Towards a Synthetic Brain Towards a Synthetic Brain
There are many reasons to study the brain. Understanding cognition can help us slow, or even reverse, degenerative brain diseases. It can help us... Towards a Synthetic Brain

There are many reasons to study the brain. Understanding cognition can help us slow, or even reverse, degenerative brain diseases. It can help us understand the environmental factors that lead to increased cognition and connectivity. It may even help us to boost our brain power. Neuroscience, however, doesn’t end there.

What about using our understanding of the human brain to build its synthetic equivalent? The science of your brain can be applied to artificial intelligence. The idea is known as Artificial Neural Networks (ANN) and it could be amazing. Especially if Ann passes the Turing test.

The Turing test, developed by Alan Turing in 1950, is meant to test AI intelligence. The aims? That our computerized person will be indistinguishable from the real – blood and bones – thing. As you may imagine, it is a tough nut to crack.

The problem with Ann is her synapses. The human brain has somewhere between 100 and 1000 trillion synapses. Even the lower end of that spectrum is staggeringly high. Artificially recreating these synapses is more than a little bit complicated, but perhaps not impossible.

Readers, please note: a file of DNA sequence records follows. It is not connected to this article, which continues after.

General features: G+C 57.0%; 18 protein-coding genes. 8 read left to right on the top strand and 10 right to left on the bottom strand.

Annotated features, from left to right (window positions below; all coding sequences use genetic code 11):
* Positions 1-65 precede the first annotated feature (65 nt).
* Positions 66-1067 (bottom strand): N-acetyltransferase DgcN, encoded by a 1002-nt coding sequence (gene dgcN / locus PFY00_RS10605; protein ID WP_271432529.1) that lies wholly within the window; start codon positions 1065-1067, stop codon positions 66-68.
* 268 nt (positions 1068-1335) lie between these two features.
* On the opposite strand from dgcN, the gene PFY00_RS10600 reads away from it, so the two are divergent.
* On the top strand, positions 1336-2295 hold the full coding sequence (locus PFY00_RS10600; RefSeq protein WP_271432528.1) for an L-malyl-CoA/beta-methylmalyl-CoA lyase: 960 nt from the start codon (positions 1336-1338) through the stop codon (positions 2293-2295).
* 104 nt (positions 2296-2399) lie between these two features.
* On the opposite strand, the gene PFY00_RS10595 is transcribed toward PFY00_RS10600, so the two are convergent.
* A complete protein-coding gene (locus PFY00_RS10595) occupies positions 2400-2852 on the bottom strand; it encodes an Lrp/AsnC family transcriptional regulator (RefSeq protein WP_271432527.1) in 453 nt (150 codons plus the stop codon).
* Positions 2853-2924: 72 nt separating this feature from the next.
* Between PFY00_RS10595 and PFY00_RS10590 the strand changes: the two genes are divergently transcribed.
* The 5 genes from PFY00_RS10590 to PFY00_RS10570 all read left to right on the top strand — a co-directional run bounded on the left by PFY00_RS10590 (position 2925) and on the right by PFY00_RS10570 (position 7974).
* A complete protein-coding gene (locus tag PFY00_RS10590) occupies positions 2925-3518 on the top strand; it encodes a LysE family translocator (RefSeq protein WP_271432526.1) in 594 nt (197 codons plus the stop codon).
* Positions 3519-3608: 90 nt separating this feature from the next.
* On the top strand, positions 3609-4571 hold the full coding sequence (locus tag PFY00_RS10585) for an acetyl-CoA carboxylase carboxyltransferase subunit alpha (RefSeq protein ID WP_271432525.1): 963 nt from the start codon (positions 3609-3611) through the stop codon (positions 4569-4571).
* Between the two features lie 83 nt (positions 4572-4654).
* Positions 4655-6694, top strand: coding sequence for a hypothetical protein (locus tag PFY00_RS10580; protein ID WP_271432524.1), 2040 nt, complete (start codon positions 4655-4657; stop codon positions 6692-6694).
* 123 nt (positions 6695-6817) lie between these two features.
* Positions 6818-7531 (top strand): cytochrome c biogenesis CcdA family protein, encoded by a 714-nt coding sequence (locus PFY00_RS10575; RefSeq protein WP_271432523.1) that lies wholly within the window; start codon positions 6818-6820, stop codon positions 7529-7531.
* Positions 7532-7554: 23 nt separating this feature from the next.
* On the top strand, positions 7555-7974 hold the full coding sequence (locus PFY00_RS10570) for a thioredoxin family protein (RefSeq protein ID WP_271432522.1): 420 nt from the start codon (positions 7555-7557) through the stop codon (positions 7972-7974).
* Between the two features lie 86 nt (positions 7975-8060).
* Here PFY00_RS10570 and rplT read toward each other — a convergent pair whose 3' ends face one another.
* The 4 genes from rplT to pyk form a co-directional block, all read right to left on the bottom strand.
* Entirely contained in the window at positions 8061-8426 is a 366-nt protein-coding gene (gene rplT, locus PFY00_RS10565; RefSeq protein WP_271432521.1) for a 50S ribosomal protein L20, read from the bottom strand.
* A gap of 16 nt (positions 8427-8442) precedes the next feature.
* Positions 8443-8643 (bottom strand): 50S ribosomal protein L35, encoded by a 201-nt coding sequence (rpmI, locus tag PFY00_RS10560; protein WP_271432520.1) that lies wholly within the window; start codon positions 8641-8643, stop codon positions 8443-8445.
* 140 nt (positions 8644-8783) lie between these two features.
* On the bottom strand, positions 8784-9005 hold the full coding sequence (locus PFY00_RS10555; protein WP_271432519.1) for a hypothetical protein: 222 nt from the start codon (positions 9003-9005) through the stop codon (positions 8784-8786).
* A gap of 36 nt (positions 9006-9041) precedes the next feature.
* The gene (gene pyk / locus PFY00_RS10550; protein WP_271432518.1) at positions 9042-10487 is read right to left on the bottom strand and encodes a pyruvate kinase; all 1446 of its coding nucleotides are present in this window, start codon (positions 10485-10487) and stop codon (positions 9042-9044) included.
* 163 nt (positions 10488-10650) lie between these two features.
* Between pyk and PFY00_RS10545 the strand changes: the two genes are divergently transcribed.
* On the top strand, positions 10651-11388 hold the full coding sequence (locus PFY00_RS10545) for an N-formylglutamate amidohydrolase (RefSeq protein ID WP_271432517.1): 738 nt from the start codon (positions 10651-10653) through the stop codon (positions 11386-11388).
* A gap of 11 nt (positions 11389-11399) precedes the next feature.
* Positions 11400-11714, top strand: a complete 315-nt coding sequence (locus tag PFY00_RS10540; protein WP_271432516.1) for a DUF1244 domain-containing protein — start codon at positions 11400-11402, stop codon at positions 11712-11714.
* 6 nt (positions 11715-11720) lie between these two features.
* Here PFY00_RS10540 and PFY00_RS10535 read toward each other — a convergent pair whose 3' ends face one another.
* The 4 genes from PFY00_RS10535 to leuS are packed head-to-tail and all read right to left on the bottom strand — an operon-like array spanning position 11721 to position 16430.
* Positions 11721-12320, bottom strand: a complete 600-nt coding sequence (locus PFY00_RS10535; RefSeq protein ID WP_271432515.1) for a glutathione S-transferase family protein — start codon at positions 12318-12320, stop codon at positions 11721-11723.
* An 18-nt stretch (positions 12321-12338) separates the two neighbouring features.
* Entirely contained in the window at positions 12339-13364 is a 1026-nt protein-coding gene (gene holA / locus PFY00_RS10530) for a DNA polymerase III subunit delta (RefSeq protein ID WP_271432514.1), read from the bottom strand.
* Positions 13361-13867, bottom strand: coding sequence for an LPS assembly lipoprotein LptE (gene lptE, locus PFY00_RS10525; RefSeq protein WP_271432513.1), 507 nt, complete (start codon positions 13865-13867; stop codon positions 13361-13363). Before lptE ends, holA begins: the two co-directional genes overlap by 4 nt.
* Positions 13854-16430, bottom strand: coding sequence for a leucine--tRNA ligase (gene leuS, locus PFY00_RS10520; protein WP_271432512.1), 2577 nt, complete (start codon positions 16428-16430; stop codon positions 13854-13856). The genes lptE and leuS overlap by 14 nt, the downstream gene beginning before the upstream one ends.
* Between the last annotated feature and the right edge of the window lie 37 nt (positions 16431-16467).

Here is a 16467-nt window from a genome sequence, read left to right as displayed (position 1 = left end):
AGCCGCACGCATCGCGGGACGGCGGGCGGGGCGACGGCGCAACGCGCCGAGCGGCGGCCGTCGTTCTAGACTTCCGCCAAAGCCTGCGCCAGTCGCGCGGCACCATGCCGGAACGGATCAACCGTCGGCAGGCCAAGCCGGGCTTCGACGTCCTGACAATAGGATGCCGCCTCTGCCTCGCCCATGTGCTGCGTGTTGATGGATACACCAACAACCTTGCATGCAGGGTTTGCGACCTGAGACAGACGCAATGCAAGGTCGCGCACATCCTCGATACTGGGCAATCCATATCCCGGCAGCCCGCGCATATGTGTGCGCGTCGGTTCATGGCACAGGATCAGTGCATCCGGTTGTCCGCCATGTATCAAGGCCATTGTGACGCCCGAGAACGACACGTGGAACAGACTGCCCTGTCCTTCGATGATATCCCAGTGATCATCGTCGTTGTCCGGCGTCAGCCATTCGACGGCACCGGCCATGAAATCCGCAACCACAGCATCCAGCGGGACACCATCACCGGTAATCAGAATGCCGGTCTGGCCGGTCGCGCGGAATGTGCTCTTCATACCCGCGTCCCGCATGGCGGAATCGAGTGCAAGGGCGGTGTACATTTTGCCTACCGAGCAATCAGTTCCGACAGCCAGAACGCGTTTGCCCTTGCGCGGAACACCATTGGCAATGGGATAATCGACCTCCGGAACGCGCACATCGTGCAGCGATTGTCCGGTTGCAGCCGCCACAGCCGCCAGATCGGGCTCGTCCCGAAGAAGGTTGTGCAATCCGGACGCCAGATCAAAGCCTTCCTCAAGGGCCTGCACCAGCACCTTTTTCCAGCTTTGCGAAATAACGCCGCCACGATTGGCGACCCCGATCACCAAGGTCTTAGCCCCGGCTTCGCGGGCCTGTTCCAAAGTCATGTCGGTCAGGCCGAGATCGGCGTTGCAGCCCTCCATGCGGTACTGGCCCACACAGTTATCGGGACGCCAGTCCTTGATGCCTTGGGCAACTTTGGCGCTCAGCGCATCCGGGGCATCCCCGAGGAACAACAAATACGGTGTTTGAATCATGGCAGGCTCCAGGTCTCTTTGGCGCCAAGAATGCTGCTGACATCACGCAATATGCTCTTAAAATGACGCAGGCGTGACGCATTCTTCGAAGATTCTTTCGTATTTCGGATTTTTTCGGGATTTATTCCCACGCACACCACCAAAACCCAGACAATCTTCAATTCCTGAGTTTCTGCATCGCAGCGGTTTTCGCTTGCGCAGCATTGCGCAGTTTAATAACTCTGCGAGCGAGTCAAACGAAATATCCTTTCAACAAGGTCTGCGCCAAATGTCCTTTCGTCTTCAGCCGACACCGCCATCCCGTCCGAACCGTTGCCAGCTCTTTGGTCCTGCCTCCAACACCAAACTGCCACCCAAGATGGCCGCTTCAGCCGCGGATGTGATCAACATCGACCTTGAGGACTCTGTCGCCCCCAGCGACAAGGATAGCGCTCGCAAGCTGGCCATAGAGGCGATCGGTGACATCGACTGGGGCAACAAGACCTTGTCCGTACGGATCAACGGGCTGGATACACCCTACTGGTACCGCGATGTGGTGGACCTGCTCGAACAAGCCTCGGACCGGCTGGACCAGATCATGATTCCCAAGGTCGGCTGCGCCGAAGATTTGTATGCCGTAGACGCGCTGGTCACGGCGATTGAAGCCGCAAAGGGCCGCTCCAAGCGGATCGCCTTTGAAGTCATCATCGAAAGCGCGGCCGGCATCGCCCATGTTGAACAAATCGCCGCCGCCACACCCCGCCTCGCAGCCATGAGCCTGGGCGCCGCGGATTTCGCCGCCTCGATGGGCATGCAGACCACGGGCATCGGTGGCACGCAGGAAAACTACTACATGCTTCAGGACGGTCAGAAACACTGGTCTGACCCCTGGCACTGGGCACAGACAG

Researchers at the University of Southampton recently reported a breakthrough in the synapse hardware sphere.  They used metal-oxide memristive devises as synapse structures, and they asked their Ann to learn, unsupervised.

She did.

Though researchers still have a long way to go, we seem to be one step closer to an artificial intelligence that is actually intelligent. This is, of course, the pie-in-the-sky dream of many an AI enthusiast. For regular people, this new technology may have a positive impact much sooner. If Ann is able to learn, she may be able to process corrupted data, leading to much more efficient big-data processors. This is what Ann’s creators showcased in their study, though I, for one, am still holding out for the singularity.

Mackenzie Lovett

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